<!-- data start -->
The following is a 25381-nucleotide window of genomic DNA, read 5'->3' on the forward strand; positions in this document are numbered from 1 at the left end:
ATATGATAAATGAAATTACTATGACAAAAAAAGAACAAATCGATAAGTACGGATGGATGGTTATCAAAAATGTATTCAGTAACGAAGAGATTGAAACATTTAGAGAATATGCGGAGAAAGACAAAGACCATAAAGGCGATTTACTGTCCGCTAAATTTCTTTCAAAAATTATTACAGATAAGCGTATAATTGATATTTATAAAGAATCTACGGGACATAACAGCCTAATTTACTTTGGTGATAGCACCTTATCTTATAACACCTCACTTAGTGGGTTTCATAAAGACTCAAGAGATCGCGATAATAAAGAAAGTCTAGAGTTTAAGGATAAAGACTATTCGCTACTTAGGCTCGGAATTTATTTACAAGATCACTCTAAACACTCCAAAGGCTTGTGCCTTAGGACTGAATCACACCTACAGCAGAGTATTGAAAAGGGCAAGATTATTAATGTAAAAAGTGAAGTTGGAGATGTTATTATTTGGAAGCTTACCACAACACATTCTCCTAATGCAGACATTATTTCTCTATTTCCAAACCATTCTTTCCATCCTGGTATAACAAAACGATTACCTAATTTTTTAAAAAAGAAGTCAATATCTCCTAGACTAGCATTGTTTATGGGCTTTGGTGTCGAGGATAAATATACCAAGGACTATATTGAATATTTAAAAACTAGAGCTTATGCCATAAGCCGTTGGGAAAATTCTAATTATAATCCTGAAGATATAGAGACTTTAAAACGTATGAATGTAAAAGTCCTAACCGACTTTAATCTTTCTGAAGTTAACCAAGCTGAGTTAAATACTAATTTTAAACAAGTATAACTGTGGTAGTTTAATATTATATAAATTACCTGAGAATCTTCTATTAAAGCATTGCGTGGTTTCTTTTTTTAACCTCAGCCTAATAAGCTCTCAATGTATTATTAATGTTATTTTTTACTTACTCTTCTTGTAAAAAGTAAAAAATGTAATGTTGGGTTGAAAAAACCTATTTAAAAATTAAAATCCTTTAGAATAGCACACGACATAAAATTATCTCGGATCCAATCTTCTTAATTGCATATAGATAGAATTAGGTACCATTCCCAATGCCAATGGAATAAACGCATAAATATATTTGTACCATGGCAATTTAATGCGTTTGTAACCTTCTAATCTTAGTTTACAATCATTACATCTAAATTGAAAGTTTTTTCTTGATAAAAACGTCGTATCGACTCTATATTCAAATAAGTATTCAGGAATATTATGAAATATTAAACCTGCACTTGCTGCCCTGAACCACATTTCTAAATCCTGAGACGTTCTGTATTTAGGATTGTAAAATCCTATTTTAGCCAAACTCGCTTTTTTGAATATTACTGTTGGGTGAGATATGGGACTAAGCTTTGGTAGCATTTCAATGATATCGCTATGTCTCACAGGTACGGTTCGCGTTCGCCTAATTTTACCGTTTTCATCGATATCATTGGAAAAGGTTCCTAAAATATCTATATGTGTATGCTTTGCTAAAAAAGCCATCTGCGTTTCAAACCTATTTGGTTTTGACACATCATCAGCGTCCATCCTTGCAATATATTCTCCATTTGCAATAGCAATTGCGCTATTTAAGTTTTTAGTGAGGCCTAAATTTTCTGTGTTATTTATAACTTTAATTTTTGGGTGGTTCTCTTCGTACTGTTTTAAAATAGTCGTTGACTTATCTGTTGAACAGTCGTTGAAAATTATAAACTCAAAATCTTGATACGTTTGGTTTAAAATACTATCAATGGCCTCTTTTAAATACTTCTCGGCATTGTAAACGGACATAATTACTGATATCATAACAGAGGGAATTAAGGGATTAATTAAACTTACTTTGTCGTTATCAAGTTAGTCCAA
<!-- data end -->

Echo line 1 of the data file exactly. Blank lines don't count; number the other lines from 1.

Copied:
The following is a 25381-nucleotide window of genomic DNA, read 5'->3' on the forward strand; positions in this document are numbered from 1 at the left end: